Company Holiday Party Survival Tips

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Holiday  parties can be a a lot of fun, or a minefield of trouble. (Photo credit: Wikipedia)

The holiday season is here—now is the time to party! With the economy improving, more companies are planning to reward their employees with a holiday party.

The company party can be an exciting opportunity to have fun outside the boundaries of the office, but it can also be a minefield of trouble—enough to even derail a career.

If your company is hosting an end-of-year event, here are a few guidelines to have fun while keeping your reputation (or your job) intact:

  • Although office parties are planned as a social event to reward employees, they remain strictly business events.
  • Act as though your behavior is being observed every moment (most likely, you are).
  • Always accept the invitation to the office party; passing up the festivities may damage your reputation in the company. When attending, spend at least 30

    minutes at the party. Avoid being the last person to leave, unless you are helping with after-party cleanup.

  • Conduct yourself professionally at all times. The holiday office party is not a reason to blow off steam or settle grudges. Remember, it is still a business function, so good manners and appropriate behavior matter.
  • Be considerate and tasteful in gift giving. Leave gag gifts and questionable items for private parties.
  • You can certainly take pictures of the festivities, but always get permission before posting photos on social media like Facebook or Twitter.
  • Enjoy yourself at the party. Parties are an expensive way to reward employees, and it is good form to show your appreciation for the effort and expense.
  • Dress appropriately. Company parties, although fun, are still business functions. Wear conservative party clothes, and ditch anything too revealing, like club wear.
  • Act accordingly. Don’t be a flirt, or act inappropriately. Your character could be on the line.
  • Don’t be a bore, or someone who talks only about business.
  • Conversations should be positive and upbeat, avoiding off-color topics, rudeness and complaints.
  • Don’t monopolize the conversation or talk only about yourself. Good conversation is a give and take; have a genuine interest in what others are saying.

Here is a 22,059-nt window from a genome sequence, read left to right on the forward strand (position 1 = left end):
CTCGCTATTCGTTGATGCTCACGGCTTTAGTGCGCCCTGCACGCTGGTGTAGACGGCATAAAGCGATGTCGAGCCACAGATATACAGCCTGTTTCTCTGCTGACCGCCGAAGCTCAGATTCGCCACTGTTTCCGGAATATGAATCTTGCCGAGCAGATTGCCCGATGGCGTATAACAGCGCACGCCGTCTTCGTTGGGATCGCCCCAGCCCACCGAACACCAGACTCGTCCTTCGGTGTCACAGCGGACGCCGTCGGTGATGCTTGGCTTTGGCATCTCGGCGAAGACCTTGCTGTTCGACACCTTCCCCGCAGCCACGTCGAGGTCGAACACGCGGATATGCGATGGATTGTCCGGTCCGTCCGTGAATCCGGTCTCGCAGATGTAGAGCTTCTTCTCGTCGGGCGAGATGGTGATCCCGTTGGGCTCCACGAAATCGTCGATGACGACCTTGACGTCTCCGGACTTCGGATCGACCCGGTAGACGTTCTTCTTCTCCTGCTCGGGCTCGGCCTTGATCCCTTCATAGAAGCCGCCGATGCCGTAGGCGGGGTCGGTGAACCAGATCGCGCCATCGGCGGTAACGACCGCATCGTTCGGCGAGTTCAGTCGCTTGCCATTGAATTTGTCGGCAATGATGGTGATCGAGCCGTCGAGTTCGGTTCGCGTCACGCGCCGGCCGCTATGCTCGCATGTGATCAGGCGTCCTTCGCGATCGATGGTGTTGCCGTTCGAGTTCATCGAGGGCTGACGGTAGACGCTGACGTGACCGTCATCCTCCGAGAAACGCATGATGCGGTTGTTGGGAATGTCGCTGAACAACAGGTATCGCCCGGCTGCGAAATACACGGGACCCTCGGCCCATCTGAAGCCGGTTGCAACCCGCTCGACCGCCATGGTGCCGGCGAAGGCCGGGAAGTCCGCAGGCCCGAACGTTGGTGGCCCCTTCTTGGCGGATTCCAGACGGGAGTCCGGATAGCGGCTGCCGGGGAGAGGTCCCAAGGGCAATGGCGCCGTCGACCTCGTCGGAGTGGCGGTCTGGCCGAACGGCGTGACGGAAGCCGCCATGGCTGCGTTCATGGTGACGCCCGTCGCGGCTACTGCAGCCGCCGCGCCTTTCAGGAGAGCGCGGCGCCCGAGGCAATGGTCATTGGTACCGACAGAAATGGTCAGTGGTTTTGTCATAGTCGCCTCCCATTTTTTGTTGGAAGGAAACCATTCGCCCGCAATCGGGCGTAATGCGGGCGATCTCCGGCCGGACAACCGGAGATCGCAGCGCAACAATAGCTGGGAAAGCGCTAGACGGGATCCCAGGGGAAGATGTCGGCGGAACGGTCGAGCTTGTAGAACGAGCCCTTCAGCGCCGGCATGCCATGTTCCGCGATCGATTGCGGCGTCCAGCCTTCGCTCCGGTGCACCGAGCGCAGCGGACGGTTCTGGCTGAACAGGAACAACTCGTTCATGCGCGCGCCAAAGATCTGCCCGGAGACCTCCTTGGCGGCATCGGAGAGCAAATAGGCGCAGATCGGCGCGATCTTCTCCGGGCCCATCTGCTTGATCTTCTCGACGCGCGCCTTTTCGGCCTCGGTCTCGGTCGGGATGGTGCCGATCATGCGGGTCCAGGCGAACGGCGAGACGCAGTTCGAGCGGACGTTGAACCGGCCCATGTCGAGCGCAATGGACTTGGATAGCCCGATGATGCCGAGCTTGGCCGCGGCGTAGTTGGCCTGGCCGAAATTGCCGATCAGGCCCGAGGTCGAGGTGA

• Keep your right hand free to give handshakes to other party-goers. Holding a drink in your right hand will make handshakes cold and wet.
  • If there is an open bar, don’t over drink  If there is a buffet, don’t overeat! Moderation is the best practice. Have a snack before arriving, or bite to eat afterwards.
  • Holiday parties are the perfect opportunity to network with senior management and members from other departments in the organization. A holiday party is an ideal way to build relationships, so use the time wisely; make new connections or strengthen existing contacts.
  • Not everyone celebrates Christmas, so be considerate with “Merry Christmas” and other holiday greetings.
  • Know who is invited, and who is not. Some parties allow spouses, or other guests. Others are for employees only. Avoid bringing an inappropriate guest.
  • Be grateful to those who planned, coordinated and set up the event. Make a point to thank them, either personally or with a thank you note. In addition, a note to thank the top brass is also a good move.
  • Know the procedure for designated drivers, transportation, taxi services and the like. The biggest reason holiday parties have been limited in the past is the potential company liability when party-goers drive themselves home after drinking. Never, ever drink and drive.

Published by @philammann

Put. That coffee. Down. Writer/editor/whatever it takes. @margaretj13 is my (much) better half. Website: Email: Twitter: @PhilAmmann

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